The Battle of Thermopylae: Integral Part of Greek History
The historical event I chose for my diorama project is the last stand of the three hundred Spartans and eight hundred and fifty or so other Greek warriors at the Thermopylae pass during the Greeco-Persian war or as it is better known as the Persian Wars. The Persian Wars were a military struggle between the City States of Greece and the Persian Empire. During this event the Persians achieved the greatest engineering feat of that time, when the mighty Persian Army crossed Hellespont, the narrowest point between Greece and the Persian Empire, by building a bridge of ships to save him time and resources to cross the sea to Greece and crossing soldiers, and calvary. Xerxes brought anywhere between three hundred thousand to a couple million troops the number of troops is widely disputed by historians, Believing that the original count by historians and scribes was greatly exaggerated. The Persians marched towards Greece and met them at Thermopylae were the Greeks held off the Persians for two days before a traitor and turncoat, by the name of Ephialtes, let King Xerxes, son of King Darius who failed to take over Greece just ten years before, know of a pass that his army could flank the Greeks from behind. So when the Greeks who found out about the traitor/turncoat who told King Xerxes about the pass to flank them.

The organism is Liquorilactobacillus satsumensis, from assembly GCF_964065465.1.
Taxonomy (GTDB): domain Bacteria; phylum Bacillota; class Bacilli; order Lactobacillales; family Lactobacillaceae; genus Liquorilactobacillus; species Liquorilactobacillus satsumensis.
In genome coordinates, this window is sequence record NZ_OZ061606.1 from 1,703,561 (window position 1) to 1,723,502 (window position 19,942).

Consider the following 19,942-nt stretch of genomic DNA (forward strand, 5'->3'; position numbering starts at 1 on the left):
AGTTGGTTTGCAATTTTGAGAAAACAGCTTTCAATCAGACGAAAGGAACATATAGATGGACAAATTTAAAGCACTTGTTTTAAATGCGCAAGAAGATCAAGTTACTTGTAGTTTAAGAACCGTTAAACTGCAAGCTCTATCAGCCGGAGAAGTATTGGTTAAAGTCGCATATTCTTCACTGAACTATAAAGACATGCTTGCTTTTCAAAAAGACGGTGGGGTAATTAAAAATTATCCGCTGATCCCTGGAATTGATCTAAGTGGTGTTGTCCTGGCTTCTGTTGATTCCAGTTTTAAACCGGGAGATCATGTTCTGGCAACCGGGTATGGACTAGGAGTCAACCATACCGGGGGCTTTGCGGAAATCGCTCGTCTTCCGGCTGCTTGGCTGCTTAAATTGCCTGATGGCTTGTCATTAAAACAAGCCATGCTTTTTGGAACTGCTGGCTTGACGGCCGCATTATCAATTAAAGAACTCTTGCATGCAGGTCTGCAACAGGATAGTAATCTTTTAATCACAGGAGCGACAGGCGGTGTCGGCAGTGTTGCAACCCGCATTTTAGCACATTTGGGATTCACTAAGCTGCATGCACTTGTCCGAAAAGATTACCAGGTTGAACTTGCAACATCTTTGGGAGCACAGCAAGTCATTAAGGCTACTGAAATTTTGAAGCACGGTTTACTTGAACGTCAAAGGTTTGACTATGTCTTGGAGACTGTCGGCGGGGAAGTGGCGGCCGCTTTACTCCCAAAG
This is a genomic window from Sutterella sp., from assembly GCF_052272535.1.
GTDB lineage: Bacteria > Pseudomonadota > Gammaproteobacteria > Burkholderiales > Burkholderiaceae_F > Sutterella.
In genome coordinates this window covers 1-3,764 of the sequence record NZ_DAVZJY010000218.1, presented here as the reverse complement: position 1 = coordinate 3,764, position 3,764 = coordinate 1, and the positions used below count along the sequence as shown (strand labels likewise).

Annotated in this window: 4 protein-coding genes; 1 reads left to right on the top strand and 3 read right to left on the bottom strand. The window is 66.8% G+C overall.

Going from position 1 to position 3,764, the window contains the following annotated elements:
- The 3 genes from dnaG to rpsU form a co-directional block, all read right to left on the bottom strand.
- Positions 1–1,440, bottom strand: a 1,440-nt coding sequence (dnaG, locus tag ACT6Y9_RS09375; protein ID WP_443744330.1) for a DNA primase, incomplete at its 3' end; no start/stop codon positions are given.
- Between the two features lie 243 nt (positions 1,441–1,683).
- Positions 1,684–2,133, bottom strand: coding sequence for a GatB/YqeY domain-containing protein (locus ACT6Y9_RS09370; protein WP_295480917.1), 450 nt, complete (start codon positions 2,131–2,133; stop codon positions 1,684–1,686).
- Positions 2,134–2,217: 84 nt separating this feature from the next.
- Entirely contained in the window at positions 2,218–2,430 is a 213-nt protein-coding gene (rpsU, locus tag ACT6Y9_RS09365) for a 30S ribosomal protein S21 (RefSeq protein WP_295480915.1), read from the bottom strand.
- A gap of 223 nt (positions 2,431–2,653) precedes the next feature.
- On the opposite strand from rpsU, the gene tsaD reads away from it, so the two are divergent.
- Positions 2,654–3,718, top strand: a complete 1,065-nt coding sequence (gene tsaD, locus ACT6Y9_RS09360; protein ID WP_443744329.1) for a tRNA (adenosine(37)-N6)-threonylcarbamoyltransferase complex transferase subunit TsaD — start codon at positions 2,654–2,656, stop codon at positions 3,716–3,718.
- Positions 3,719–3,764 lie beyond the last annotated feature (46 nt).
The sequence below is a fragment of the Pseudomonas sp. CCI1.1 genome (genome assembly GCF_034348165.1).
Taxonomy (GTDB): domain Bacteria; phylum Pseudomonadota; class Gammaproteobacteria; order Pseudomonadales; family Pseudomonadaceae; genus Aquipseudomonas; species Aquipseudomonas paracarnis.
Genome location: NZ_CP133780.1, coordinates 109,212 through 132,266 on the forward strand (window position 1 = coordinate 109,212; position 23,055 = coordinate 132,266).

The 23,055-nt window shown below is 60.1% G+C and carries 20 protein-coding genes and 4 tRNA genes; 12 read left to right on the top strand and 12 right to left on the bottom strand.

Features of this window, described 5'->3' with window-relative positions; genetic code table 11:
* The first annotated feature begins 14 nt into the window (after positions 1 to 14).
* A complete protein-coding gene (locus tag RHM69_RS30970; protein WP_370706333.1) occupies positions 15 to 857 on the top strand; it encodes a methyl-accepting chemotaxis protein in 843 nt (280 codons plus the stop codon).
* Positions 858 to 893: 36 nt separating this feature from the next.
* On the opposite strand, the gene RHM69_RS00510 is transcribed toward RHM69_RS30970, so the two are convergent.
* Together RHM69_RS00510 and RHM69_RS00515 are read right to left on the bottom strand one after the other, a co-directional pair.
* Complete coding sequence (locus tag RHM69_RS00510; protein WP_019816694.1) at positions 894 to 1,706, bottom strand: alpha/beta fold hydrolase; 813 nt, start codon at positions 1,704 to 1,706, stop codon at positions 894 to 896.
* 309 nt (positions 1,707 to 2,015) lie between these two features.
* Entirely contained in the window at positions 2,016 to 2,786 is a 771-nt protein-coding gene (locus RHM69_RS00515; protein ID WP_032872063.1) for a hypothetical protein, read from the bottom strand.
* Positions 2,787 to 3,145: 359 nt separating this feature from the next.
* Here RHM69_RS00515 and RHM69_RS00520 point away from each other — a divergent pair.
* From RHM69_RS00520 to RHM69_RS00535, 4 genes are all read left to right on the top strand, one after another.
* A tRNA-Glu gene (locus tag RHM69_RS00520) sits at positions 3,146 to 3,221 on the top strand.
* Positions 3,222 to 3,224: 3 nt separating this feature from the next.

Leonidas had the majority of the Greek soldiers retreated as Leonidas and his three hundred Spartans fought the bulk of the persian army it is recorded that King Leonidas said to his men at breakfast “Tonight we dine in Hades” the thing that impressed me the most was Xerxes he tried to stick to tradition and kill all of the Spartins with a sword and spear but the Spartans were so sure they would die that they fought like demons that Xerxes, suffering major moral and troop loss, ordered all of his troops retreat and he used his archers to kill them all but the most amazing thing is the number of Persians killed in those final hours of the Spartans managed to kill anywhere between 6.6% to 28.5% of the Persian Army. Now 6.6% may not sound like a lot but considering that Xerxes had any number between seventy thousand to three hundred thousand troops with him on this campaign. That means close to 20,000 people in the service of the Persian Army died. That’s one of the best soldiers to enemy kill rates one to twenty. The Greeks lost only about one thousand troops. That is a lot of people lost just to go home in defeat when just ten years ago you old man King Darius had the same thing happen to him.
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